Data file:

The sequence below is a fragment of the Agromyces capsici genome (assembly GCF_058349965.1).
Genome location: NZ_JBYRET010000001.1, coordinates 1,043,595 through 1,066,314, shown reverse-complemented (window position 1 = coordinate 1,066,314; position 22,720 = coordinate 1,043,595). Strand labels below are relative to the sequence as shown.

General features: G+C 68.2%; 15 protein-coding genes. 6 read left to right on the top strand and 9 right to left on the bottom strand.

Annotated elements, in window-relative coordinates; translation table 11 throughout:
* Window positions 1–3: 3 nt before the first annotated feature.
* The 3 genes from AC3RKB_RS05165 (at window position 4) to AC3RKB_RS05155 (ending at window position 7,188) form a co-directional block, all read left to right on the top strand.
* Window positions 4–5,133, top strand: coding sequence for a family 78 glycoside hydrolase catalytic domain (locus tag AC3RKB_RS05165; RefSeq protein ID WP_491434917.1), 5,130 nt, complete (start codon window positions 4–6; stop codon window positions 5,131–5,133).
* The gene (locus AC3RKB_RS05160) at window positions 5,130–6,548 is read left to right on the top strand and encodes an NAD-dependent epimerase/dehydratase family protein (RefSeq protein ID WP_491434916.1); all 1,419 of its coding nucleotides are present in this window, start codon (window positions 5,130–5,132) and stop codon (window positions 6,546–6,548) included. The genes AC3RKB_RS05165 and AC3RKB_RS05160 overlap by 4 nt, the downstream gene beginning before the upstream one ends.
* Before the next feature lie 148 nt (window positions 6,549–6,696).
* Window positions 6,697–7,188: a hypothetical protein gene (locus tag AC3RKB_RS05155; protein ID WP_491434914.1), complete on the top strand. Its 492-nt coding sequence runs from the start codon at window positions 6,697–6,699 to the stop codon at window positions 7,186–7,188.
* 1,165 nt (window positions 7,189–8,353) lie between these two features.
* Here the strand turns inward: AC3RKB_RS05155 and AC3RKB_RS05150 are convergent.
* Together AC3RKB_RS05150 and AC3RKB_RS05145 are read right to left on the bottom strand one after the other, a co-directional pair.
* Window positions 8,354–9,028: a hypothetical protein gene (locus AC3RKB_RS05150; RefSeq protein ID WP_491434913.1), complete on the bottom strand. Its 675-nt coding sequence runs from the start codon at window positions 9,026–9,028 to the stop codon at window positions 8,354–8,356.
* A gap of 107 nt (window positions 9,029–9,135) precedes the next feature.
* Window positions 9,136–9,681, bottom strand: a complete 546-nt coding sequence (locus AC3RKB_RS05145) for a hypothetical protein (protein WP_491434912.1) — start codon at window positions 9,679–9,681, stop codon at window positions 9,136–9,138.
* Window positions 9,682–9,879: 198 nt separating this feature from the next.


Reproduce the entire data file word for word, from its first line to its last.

The sequence below is a fragment of the Agromyces capsici genome (assembly GCF_058349965.1).
Genome location: NZ_JBYRET010000001.1, coordinates 1,043,595 through 1,066,314, shown reverse-complemented (window position 1 = coordinate 1,066,314; position 22,720 = coordinate 1,043,595). Strand labels below are relative to the sequence as shown.

General features: G+C 68.2%; 15 protein-coding genes. 6 read left to right on the top strand and 9 right to left on the bottom strand.

Annotated elements, in window-relative coordinates; translation table 11 throughout:
* Window positions 1–3: 3 nt before the first annotated feature.
* The 3 genes from AC3RKB_RS05165 (at window position 4) to AC3RKB_RS05155 (ending at window position 7,188) form a co-directional block, all read left to right on the top strand.
* Window positions 4–5,133, top strand: coding sequence for a family 78 glycoside hydrolase catalytic domain (locus tag AC3RKB_RS05165; RefSeq protein ID WP_491434917.1), 5,130 nt, complete (start codon window positions 4–6; stop codon window positions 5,131–5,133).
* The gene (locus AC3RKB_RS05160) at window positions 5,130–6,548 is read left to right on the top strand and encodes an NAD-dependent epimerase/dehydratase family protein (RefSeq protein ID WP_491434916.1); all 1,419 of its coding nucleotides are present in this window, start codon (window positions 5,130–5,132) and stop codon (window positions 6,546–6,548) included. The genes AC3RKB_RS05165 and AC3RKB_RS05160 overlap by 4 nt, the downstream gene beginning before the upstream one ends.
* Before the next feature lie 148 nt (window positions 6,549–6,696).
* Window positions 6,697–7,188: a hypothetical protein gene (locus tag AC3RKB_RS05155; protein ID WP_491434914.1), complete on the top strand. Its 492-nt coding sequence runs from the start codon at window positions 6,697–6,699 to the stop codon at window positions 7,186–7,188.
* 1,165 nt (window positions 7,189–8,353) lie between these two features.
* Here the strand turns inward: AC3RKB_RS05155 and AC3RKB_RS05150 are convergent.
* Together AC3RKB_RS05150 and AC3RKB_RS05145 are read right to left on the bottom strand one after the other, a co-directional pair.
* Window positions 8,354–9,028: a hypothetical protein gene (locus AC3RKB_RS05150; RefSeq protein ID WP_491434913.1), complete on the bottom strand. Its 675-nt coding sequence runs from the start codon at window positions 9,026–9,028 to the stop codon at window positions 8,354–8,356.
* A gap of 107 nt (window positions 9,029–9,135) precedes the next feature.
* Window positions 9,136–9,681, bottom strand: a complete 546-nt coding sequence (locus AC3RKB_RS05145) for a hypothetical protein (protein WP_491434912.1) — start codon at window positions 9,679–9,681, stop codon at window positions 9,136–9,138.
* Window positions 9,682–9,879: 198 nt separating this feature from the next.